Bigger is definitely better this year at the American Film Market, which winds up its 34th edition Wednesday as prominent projects with major stars racked up the strongest sales.
Among the key titles provoking robust buyer reaction: Lionsgate’s crime-thriller “Mortdecai,” starring Johnny Depp and Gwyneth Paltrow; Lotus International’s Reese Witherspoon-Robert De Niro vehicle “The Intern,” with Nancy Meyers directing; FilmNation’s comedy “American Ultra,” starring Kristen Stewart and Jesse Eisenberg; and QED International’s “Term Life,” starring Vince Vaughn and Hailee Steinfeld.
Lionsgate motion picture group co-chair Patrick Wachsberger told Variety that buyers were able to look at some of the footage already shot on “Mortdecai.” Depp is playing Charles Mortdecai, an antihero art dealer and part-time rogue who is in a race to recover a stolen painting rumored to contain the code to a lost bank account tied to Nazi gold.
“They loved it, and I love it,” he said. “Johnny is creating an original character like Edward Scissorhands and Jack Sparrow in ‘Pirates of the Caribbean.'”
Wachsberger said Lionsgate also saw strong sales for Alcon’s reboot of “Point Break,” even though it has not yet been cast, and for “Gods of Egypt,” a potential franchise starter starring Gerard Butler and Brenton Thwaites.
The strong support for high-profile titles comes with the six major studios continuing to focus their resources on mega-budget franchises and tentpoles — keeping open the door for the indie sector. Lisa Wilson of the Solution Entertainment Group said that smaller films did not fare as well at AFM.
“Distributors are looking for very big event movies, so you wind up working four times as hard for half the money,” she admitted. “The VOD market has still not made up for the decline in DVD.”
Jay Cohen, who heads Gersh’s packaging operation, agreed that high-profile films sold well at AFM while other titles drew tepid reaction. More than 2,000 titles are for sale.
“AFM is too close to Toronto,” he added. “The handful of new films with big names drew a lot of interest but not so much with movies that are not high profile.”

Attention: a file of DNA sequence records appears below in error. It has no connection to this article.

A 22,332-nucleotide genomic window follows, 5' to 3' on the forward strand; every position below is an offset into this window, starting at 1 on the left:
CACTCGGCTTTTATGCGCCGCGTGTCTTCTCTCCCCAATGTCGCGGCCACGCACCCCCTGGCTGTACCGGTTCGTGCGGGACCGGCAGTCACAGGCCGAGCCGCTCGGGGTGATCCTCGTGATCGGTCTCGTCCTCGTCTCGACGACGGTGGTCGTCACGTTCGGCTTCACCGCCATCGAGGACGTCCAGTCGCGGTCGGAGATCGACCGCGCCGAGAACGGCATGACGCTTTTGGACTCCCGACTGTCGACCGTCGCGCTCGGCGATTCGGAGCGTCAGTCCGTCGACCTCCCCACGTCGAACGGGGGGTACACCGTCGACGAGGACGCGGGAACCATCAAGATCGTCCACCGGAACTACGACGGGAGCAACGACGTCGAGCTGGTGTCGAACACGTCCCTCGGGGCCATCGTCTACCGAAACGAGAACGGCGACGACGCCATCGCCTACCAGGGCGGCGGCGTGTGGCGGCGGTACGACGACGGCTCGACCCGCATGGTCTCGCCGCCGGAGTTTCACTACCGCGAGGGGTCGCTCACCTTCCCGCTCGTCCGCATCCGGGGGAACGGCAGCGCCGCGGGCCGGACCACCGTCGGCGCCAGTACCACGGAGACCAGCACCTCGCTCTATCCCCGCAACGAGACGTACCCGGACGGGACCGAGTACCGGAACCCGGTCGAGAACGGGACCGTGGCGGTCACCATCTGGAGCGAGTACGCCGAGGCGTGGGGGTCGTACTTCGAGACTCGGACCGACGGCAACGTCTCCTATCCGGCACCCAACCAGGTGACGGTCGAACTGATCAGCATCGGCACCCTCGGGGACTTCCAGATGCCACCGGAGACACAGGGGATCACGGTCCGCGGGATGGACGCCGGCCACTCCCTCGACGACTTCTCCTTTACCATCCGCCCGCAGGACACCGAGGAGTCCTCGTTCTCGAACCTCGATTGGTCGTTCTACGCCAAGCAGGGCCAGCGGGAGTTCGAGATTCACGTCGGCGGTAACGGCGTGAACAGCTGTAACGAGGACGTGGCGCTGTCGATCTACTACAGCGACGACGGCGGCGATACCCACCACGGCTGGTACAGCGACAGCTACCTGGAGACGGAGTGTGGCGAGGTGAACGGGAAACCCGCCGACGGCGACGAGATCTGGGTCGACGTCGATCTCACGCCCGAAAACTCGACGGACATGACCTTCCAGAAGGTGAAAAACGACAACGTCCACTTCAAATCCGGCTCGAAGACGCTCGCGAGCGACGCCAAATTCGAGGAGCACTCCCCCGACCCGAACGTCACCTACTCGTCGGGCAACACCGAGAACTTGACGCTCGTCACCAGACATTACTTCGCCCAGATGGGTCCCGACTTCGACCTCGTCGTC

With more than half-a-dozen prominent sales and financing banners launching in the last year, Cohen added that he is seeing intense competition for top titles. “There are just not enough big movies for all of them,” he added.
Wilson said the Solution saw strong sales for Aaron Eckhart’s turn as a disturbed screenwriter in the psychological thriller “Fadeout,” with production scheduled to start in Puerto Rico in February. “Fadeout” will be directed by Robert Salerno, producer of “Arbitrage,” “21 Grams,” “A Single Man” and “We Need to Talk About Kevin.”
Daniel Wagner of BiFrost Pictures offered a trio of titles at AFM — all with actors-turned-directors making their directorial debuts: Paul Bettany’s drama-romance “Shelter,” Don Cheadle’s Miles Davis biopic “Kill the Trumpet Player” and Simon Helberg’s comedy “We’ll Never Have Paris.”
“We had very strong response, partly because they are all recognizable names with great reputations,” Wagner noted. “I think I did 100 meetings.”
Lotus Entertainment partner Bill Johnson said that buyer interest for his banner’s slate had topped expectations. “Buyer interest is robust for the right project,” he added.
Johnson noted Meyers had come by Lotus’ AFM offices to pitch her project to enthusiastic buyers that included both studios and the large independent distributors. Production will start in the spring.
Johnson said Lotus also saw strong sales on “Hologram for the King,” with Tom Hanks to star, Tom Tkywer directing and production starting in January; and on “The Candy Store” with Robert De Niro, Jason Clarke and Omar Sy starring and Stephen Gaghan directing. Latter project drew sales for most major territories around the world. Worldview and Ironwood are co-financing, with production set to start in the spring.
Christian de Gallegos of Intl. Film Trust reported strong interest in Emma Watson’s upcoming “Your Voice in My Head” and the completed “Cymbeline,” starring Ethan Hawke.
“Outside of tent-pole blockbusters, the market continues to lean towards projects with relevant cast and theatrical potential at the right price,” he said. “This means soft money is a must and above the line a fraction of previous years.”
AFM attendance has sparked upwards by 2%, with 7,876 participants at this year’s event. The market saw 779 buying companies for a 3% increase and an uptick in overall buyers to 1,624.